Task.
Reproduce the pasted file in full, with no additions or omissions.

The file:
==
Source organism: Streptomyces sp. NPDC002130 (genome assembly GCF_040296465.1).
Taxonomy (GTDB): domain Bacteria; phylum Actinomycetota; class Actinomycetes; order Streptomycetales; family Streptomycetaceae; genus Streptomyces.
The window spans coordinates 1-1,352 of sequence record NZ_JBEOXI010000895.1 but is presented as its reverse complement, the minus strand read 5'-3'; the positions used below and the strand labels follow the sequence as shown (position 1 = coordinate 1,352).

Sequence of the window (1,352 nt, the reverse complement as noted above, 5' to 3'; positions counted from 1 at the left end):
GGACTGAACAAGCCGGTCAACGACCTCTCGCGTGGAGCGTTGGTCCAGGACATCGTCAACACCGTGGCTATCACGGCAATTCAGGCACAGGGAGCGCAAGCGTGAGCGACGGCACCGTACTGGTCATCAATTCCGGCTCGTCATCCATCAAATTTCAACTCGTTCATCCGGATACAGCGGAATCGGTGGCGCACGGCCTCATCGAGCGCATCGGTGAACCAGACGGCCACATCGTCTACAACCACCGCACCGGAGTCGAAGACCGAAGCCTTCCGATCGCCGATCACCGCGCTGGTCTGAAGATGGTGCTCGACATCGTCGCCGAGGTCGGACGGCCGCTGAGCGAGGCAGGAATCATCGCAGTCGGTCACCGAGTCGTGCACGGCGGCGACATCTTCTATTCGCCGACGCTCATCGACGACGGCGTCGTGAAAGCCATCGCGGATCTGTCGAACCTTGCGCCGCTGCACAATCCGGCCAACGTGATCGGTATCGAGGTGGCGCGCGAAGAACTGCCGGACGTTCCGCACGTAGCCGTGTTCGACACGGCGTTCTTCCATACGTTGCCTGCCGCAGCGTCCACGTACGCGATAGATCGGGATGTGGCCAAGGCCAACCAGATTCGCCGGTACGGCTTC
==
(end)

Source organism: Streptomyces sp. NPDC002130 (genome assembly GCF_040296465.1).
Taxonomy (GTDB): domain Bacteria; phylum Actinomycetota; class Actinomycetes; order Streptomycetales; family Streptomycetaceae; genus Streptomyces.
The window spans coordinates 1-1,352 of sequence record NZ_JBEOXI010000895.1 but is presented as its reverse complement, the minus strand read 5'-3'; the positions used below and the strand labels follow the sequence as shown (position 1 = coordinate 1,352).

Sequence of the window (1,352 nt, the reverse complement as noted above, 5' to 3'; positions counted from 1 at the left end):
GGACTGAACAAGCCGGTCAACGACCTCTCGCGTGGAGCGTTGGTCCAGGACATCGTCAACACCGTGGCTATCACGGCAATTCAGGCACAGGGAGCGCAAGCGTGAGCGACGGCACCGTACTGGTCATCAATTCCGGCTCGTCATCCATCAAATTTCAACTCGTTCATCCGGATACAGCGGAATCGGTGGCGCACGGCCTCATCGAGCGCATCGGTGAACCAGACGGCCACATCGTCTACAACCACCGCACCGGAGTCGAAGACCGAAGCCTTCCGATCGCCGATCACCGCGCTGGTCTGAAGATGGTGCTCGACATCGTCGCCGAGGTCGGACGGCCGCTGAGCGAGGCAGGAATCATCGCAGTCGGTCACCGAGTCGTGCACGGCGGCGACATCTTCTATTCGCCGACGCTCATCGACGACGGCGTCGTGAAAGCCATCGCGGATCTGTCGAACCTTGCGCCGCTGCACAATCCGGCCAACGTGATCGGTATCGAGGTGGCGCGCGAAGAACTGCCGGACGTTCCGCACGTAGCCGTGTTCGACACGGCGTTCTTCCATACGTTGCCTGCCGCAGCGTCCACGTACGCGATAGATCGGGATGTGGCCAAGGCCAACCAGATTCGCCGGTACGGCTTC